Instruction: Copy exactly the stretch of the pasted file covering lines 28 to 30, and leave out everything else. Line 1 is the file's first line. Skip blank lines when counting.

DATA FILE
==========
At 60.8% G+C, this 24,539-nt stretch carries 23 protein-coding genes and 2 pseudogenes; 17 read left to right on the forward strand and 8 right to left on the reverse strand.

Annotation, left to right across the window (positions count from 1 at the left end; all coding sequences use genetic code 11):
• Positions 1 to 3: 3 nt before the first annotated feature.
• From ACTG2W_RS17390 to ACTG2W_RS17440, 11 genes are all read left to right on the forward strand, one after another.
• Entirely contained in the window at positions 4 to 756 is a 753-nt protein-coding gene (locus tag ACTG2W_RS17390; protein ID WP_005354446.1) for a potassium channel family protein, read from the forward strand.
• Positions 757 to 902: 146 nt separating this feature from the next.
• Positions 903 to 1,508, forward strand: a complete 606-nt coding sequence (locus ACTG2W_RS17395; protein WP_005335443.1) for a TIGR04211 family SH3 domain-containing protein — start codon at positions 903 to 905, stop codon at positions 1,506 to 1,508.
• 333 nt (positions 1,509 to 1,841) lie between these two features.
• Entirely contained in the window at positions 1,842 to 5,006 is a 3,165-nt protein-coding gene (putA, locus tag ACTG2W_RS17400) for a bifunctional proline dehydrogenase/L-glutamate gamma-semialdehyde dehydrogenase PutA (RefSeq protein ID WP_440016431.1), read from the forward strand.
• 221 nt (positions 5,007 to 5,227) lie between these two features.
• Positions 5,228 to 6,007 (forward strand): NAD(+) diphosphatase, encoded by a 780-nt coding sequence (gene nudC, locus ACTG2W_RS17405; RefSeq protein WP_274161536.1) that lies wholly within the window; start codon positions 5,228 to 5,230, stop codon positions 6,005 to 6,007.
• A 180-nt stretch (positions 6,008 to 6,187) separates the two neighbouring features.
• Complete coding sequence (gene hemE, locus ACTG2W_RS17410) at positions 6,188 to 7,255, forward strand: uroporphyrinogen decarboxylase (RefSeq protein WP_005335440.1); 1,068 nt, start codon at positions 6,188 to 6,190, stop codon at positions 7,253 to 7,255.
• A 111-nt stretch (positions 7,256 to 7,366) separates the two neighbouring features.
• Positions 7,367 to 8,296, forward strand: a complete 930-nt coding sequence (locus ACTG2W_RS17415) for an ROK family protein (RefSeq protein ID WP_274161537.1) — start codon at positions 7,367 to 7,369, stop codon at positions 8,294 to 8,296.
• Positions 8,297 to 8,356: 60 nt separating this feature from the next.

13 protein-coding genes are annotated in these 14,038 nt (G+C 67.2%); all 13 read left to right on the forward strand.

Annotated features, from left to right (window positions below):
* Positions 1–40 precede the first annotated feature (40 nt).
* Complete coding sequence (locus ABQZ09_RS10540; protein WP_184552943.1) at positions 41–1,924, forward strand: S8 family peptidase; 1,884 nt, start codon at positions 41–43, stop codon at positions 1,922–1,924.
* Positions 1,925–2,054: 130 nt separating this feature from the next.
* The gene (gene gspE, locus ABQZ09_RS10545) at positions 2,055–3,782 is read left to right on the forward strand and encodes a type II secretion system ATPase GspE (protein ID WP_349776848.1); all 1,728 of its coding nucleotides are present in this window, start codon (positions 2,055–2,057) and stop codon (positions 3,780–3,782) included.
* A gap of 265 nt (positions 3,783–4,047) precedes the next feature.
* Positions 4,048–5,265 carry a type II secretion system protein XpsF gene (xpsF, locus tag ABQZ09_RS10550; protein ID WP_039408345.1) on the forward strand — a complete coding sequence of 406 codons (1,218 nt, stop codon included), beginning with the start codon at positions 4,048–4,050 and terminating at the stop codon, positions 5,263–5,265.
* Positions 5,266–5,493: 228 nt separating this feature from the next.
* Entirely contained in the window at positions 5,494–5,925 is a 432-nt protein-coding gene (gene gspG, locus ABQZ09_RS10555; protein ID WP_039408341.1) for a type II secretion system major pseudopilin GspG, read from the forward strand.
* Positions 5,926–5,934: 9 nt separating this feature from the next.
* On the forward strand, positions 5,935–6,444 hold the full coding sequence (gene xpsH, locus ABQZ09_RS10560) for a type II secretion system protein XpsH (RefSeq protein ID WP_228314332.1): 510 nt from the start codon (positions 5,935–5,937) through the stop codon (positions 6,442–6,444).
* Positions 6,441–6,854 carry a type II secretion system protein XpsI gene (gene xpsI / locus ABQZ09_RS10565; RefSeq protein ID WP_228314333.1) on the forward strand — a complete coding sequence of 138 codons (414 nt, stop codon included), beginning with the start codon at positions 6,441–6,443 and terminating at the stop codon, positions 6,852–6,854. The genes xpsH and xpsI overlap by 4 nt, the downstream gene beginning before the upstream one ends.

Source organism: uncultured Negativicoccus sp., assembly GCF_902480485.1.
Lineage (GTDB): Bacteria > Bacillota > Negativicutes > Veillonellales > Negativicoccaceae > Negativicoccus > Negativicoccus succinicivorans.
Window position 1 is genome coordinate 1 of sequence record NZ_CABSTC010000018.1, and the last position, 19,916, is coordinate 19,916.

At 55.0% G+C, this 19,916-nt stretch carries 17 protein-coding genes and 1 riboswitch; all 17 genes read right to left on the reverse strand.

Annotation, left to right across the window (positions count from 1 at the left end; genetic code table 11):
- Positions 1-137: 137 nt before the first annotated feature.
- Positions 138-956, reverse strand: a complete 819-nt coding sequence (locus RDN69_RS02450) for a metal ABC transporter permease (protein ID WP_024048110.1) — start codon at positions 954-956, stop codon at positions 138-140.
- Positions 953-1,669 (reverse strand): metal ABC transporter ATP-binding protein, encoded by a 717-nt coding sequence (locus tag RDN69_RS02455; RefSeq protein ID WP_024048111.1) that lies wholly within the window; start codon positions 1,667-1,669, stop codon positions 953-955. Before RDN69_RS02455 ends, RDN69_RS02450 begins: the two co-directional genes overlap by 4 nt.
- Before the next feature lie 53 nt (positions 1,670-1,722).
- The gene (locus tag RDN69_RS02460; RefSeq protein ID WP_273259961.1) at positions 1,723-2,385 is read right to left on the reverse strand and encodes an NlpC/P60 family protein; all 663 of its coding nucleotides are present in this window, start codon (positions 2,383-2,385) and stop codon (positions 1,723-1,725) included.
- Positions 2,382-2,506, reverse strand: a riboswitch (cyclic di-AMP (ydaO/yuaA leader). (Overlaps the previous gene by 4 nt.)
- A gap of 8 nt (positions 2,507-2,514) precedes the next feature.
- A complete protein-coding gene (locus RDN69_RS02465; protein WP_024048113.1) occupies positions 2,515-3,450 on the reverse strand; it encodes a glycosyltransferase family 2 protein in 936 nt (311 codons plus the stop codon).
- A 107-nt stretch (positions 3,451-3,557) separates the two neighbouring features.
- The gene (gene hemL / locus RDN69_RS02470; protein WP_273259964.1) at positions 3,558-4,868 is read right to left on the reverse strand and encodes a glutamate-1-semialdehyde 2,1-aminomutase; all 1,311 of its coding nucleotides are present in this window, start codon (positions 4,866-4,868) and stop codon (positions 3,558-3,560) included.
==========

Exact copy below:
* On the forward strand, positions 5,935–6,444 hold the full coding sequence (gene xpsH, locus ABQZ09_RS10560) for a type II secretion system protein XpsH (RefSeq protein ID WP_228314332.1): 510 nt from the start codon (positions 5,935–5,937) through the stop codon (positions 6,442–6,444).
* Positions 6,441–6,854 carry a type II secretion system protein XpsI gene (gene xpsI / locus ABQZ09_RS10565; RefSeq protein ID WP_228314333.1) on the forward strand — a complete coding sequence of 138 codons (414 nt, stop codon included), beginning with the start codon at positions 6,441–6,443 and terminating at the stop codon, positions 6,852–6,854. The genes xpsH and xpsI overlap by 4 nt, the downstream gene beginning before the upstream one ends.

Source organism: uncultured Negativicoccus sp., assembly GCF_902480485.1.